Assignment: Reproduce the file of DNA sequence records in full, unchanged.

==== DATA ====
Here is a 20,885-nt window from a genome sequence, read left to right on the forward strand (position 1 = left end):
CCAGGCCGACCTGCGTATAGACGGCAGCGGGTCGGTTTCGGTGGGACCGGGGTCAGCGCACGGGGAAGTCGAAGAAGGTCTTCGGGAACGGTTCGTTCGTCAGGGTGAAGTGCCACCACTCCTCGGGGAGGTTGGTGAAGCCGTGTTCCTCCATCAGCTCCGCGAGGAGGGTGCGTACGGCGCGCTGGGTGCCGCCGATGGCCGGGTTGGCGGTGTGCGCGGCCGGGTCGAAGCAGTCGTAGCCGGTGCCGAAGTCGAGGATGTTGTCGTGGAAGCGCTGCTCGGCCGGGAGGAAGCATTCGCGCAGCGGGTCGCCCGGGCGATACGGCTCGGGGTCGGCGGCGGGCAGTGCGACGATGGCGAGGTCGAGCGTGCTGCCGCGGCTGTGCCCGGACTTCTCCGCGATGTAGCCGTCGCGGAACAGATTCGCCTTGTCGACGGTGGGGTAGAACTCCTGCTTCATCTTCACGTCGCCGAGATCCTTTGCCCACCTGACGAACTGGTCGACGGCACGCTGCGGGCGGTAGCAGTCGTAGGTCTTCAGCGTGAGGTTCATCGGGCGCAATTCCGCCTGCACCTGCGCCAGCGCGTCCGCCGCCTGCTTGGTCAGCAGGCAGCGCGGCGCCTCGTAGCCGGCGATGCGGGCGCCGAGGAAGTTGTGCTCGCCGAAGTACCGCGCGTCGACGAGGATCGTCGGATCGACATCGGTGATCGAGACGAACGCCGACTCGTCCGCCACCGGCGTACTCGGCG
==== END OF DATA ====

Here is a 20,885-nt window from a genome sequence, read left to right on the forward strand (position 1 = left end):
CCAGGCCGACCTGCGTATAGACGGCAGCGGGTCGGTTTCGGTGGGACCGGGGTCAGCGCACGGGGAAGTCGAAGAAGGTCTTCGGGAACGGTTCGTTCGTCAGGGTGAAGTGCCACCACTCCTCGGGGAGGTTGGTGAAGCCGTGTTCCTCCATCAGCTCCGCGAGGAGGGTGCGTACGGCGCGCTGGGTGCCGCCGATGGCCGGGTTGGCGGTGTGCGCGGCCGGGTCGAAGCAGTCGTAGCCGGTGCCGAAGTCGAGGATGTTGTCGTGGAAGCGCTGCTCGGCCGGGAGGAAGCATTCGCGCAGCGGGTCGCCCGGGCGATACGGCTCGGGGTCGGCGGCGGGCAGTGCGACGATGGCGAGGTCGAGCGTGCTGCCGCGGCTGTGCCCGGACTTCTCCGCGATGTAGCCGTCGCGGAACAGATTCGCCTTGTCGACGGTGGGGTAGAACTCCTGCTTCATCTTCACGTCGCCGAGATCCTTTGCCCACCTGACGAACTGGTCGACGGCACGCTGCGGGCGGTAGCAGTCGTAGGTCTTCAGCGTGAGGTTCATCGGGCGCAATTCCGCCTGCACCTGCGCCAGCGCGTCCGCCGCCTGCTTGGTCAGCAGGCAGCGCGGCGCCTCGTAGCCGGCGATGCGGGCGCCGAGGAAGTTGTGCTCGCCGAAGTACCGCGCGTCGACGAGGATCGTCGGATCGACATCGGTGATCGAGACGAACGCCGACTCGTCCGCCACCGGCGTACTCGGCG